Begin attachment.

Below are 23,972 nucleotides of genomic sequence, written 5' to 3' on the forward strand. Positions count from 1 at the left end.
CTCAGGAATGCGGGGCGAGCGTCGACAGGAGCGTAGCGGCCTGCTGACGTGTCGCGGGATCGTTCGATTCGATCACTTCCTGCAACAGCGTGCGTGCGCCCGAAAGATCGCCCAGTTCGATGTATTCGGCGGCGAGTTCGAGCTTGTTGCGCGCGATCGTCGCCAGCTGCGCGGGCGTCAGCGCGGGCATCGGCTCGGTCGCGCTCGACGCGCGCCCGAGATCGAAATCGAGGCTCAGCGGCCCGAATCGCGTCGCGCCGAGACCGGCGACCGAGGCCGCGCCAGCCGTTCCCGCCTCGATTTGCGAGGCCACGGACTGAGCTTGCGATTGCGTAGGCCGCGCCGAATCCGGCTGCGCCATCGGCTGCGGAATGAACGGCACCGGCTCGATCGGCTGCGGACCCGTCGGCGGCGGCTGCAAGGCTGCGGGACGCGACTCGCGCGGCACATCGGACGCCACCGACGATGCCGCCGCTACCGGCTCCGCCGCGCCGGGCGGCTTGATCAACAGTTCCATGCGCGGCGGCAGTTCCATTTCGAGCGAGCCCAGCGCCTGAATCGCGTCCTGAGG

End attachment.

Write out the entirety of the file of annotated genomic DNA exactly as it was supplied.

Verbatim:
Below are 23,972 nucleotides of genomic sequence, written 5' to 3' on the forward strand. Positions count from 1 at the left end.
CTCAGGAATGCGGGGCGAGCGTCGACAGGAGCGTAGCGGCCTGCTGACGTGTCGCGGGATCGTTCGATTCGATCACTTCCTGCAACAGCGTGCGTGCGCCCGAAAGATCGCCCAGTTCGATGTATTCGGCGGCGAGTTCGAGCTTGTTGCGCGCGATCGTCGCCAGCTGCGCGGGCGTCAGCGCGGGCATCGGCTCGGTCGCGCTCGACGCGCGCCCGAGATCGAAATCGAGGCTCAGCGGCCCGAATCGCGTCGCGCCGAGACCGGCGACCGAGGCCGCGCCAGCCGTTCCCGCCTCGATTTGCGAGGCCACGGACTGAGCTTGCGATTGCGTAGGCCGCGCCGAATCCGGCTGCGCCATCGGCTGCGGAATGAACGGCACCGGCTCGATCGGCTGCGGACCCGTCGGCGGCGGCTGCAAGGCTGCGGGACGCGACTCGCGCGGCACATCGGACGCCACCGACGATGCCGCCGCTACCGGCTCCGCCGCGCCGGGCGGCTTGATCAACAGTTCCATGCGCGGCGGCAGTTCCATTTCGAGCGAGCCCAGCGCCTGAATCGCGTCCTGAGG